Treasury is needlessly requiring millions of veterans, seniors to file taxes to receive stimulus checks
The COVID-19 pandemic is requiring everyone to learn new skills and respond quickly to the unique challenges of this crisis. The Department of the Treasury and the Internal Revenue Service (IRS) initially appeared to be repeating past mistakes in their effort to deliver stimulus checks recently authorized by Congress in the CARES Act. They are learning but have not gone far enough.
On Monday, IRS released guidance suggesting that everyone may be required to file a tax return to receive a stimulus check, including the millions of seniors, people with disabilities, and veterans who are not normally required to do so. We know that during the Great Recession in 2008, a similar requirement meant that about 3.4 million people missed out entirely on their economic recovery payments.
After sustained criticism, on Wednesday Treasury Secretary Mnuchin said Social Security beneficiaries would not need to file tax returns. That’s progress. Now Treasury needs to do the same for millions of very low-income seniors and people with disabilities who receive Supplemental Security Income benefits from the Social Security Administration (SSA) and veterans who receive benefits from the Department of Veterans Affairs (VA).
In crafting the CARES Act, Congress learned a lesson from 2008. Congress mandates the secretary of Treasury to deliver the stimulus rebates “as rapidly as possible.” For people who have not filed tax returns for 2018 or 2019, the act grants the Treasury explicit authority to use information on the Social Security benefit statement beneficiaries receive, and, importantly, Congress also included language authorizing the IRS to receive records from other agencies, including the SSA and VA, to facilitate payments to those who receive benefits from these agencies. This final provision, added in the last 48 hours of the negotiations, suggests Congress intended to send payments broadly to federal benefit recipients.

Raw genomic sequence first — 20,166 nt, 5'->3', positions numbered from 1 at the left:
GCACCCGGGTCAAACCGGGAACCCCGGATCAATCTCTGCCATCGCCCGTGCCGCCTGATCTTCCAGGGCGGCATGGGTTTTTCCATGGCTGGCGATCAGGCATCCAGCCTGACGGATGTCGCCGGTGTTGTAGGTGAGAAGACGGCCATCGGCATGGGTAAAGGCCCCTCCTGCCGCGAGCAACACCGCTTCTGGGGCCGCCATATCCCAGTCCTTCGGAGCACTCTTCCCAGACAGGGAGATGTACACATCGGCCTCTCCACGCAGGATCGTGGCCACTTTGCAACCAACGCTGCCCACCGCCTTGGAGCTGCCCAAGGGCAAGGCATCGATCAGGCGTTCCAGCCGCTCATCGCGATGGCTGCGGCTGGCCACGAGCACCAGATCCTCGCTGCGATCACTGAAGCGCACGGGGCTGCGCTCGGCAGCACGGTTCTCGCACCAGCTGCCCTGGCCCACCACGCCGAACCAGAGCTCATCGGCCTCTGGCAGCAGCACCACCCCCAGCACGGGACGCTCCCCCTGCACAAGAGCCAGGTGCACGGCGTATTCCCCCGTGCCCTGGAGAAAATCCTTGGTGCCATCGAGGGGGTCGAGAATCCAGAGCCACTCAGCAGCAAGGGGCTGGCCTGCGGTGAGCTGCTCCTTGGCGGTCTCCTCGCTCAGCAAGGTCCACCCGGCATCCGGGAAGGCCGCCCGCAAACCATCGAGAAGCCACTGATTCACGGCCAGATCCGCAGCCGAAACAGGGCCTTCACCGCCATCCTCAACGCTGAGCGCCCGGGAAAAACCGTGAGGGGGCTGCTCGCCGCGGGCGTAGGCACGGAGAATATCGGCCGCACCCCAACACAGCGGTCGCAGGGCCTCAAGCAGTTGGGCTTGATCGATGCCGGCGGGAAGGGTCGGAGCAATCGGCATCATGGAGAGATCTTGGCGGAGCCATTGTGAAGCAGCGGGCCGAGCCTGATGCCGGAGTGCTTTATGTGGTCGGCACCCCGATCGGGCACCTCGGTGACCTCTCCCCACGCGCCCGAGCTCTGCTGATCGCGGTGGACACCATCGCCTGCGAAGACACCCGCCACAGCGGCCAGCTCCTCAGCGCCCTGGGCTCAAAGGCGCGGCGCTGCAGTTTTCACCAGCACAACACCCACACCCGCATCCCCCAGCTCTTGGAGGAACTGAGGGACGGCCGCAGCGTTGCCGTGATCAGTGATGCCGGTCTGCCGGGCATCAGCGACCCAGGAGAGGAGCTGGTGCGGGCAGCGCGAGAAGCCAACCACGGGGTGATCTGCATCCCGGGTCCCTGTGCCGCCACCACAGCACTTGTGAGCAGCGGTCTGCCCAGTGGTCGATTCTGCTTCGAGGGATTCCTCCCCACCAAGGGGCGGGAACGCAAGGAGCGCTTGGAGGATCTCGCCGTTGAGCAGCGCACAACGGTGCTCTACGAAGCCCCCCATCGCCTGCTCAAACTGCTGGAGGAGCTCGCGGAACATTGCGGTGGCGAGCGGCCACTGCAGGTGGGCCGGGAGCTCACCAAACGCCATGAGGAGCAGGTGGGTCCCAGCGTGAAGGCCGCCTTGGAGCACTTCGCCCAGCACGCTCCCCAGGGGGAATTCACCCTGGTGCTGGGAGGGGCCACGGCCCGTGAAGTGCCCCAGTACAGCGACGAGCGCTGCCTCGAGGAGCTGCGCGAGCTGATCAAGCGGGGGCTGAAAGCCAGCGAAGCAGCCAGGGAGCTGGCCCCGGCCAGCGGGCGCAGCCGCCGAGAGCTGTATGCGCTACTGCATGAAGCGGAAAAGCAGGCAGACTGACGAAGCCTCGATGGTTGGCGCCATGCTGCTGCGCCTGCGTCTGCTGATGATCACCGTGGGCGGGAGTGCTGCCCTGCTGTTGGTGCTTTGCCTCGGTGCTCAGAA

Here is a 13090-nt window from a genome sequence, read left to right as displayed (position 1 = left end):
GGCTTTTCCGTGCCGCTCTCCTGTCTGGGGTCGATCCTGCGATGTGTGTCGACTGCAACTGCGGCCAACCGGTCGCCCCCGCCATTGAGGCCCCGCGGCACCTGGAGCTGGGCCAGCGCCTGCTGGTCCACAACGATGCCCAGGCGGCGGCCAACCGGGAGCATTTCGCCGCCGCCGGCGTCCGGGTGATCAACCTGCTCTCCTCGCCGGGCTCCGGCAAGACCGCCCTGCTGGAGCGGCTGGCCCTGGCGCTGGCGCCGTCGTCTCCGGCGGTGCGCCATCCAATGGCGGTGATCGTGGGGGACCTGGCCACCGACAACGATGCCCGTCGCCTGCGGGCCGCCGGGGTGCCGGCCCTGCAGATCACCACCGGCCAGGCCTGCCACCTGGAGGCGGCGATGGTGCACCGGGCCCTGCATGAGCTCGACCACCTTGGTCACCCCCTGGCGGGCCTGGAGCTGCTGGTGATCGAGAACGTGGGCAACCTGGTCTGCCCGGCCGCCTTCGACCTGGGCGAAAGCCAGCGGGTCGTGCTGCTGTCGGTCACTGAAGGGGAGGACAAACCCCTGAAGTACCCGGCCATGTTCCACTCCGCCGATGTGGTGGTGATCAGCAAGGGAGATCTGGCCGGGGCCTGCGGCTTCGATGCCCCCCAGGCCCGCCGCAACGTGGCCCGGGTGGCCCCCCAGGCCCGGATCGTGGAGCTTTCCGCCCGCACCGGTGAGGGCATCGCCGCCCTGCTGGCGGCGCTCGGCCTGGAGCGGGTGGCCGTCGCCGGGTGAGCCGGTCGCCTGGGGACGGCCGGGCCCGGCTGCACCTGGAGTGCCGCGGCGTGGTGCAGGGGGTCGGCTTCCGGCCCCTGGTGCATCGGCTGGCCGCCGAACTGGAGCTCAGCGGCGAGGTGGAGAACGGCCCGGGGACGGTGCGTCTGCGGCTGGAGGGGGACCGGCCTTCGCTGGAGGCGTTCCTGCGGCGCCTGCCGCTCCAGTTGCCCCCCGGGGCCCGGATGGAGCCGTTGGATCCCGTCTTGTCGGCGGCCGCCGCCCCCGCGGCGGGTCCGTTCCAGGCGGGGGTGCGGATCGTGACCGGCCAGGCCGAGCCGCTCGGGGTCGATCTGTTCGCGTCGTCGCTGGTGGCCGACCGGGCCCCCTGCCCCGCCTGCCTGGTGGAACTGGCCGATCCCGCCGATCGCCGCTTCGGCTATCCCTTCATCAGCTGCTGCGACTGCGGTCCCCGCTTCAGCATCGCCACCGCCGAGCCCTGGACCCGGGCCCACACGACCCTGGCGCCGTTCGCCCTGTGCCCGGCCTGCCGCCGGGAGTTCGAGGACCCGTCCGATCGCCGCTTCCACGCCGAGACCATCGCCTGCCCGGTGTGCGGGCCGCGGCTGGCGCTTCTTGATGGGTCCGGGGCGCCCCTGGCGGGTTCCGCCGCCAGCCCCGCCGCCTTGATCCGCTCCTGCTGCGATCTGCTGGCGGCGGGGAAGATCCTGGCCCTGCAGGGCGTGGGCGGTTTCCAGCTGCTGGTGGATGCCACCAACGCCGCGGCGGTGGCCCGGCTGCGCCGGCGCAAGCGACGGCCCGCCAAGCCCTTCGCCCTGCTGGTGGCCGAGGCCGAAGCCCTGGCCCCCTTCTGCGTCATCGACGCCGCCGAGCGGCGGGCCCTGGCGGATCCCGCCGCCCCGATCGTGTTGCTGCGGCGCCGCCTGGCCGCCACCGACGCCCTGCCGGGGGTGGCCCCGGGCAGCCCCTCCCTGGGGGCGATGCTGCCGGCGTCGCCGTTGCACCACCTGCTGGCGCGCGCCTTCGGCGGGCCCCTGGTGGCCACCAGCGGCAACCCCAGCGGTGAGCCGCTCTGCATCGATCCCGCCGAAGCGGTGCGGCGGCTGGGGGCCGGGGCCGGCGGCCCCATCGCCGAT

Treasury should fully use existing administrative records kept by SSA and VA to get payments to veterans and low-income seniors and people with disabilities without requiring them to file an unnecessary tax return.
We know that failing to use this data will prevent many from receiving critical assistance during this national crisis. In 2008, the Treasury asked Congress to include language that required roughly 20 million seniors, veterans and people with disabilities to file tax returns to get their stimulus payments even though they had no other need to file.
We now know that ultimately, about 3.4 million (17 percent) of those eligible people never filed (PDF) to receive their economic recovery payments. The Treasury could have conducted data matches with other agencies to reach all of those people. The IRS Taxpayer Advocate criticized the filing requirement in testimony before Congress (PDF).
Each month, the Social Security Administration (SSA) and the Department of Veterans Affairs (VA) send benefits to millions of Americans whose incomes are so low they do not need to file tax returns. By conducting a data match with these agencies, the Treasury could have quickly sent those people recovery funds and avoided any duplicate payments in 2008 and can do so now.
I was at the Office of Management and Budget when the 2008 stimulus legislation was enacted. At that time, the decision to require filing a tax return was a policy one, not one based on the federal government’s technical capacity to conduct data matches.
Federal agencies frequently share data to more efficiently administer programs, and they do so while protecting individuals’ privacy. Requiring everyone to file a tax return—especially during a public health emergency, when getting face-to-face help will likely be impossible—creates an unnecessary delay and burden on low-income seniors, people with disabilities, and veterans who do not usually have to file tax returns, and it adds an administrative cost for the IRS.
At a time like this, we should use all existing federal administrative data rather than impose new burdens on individuals and families. Delivering these critical payments as quickly as possible should be our top priority.
Jack Smalligan is a senior policy fellow in the Income and Benefits Policy Center at the Urban Institute.
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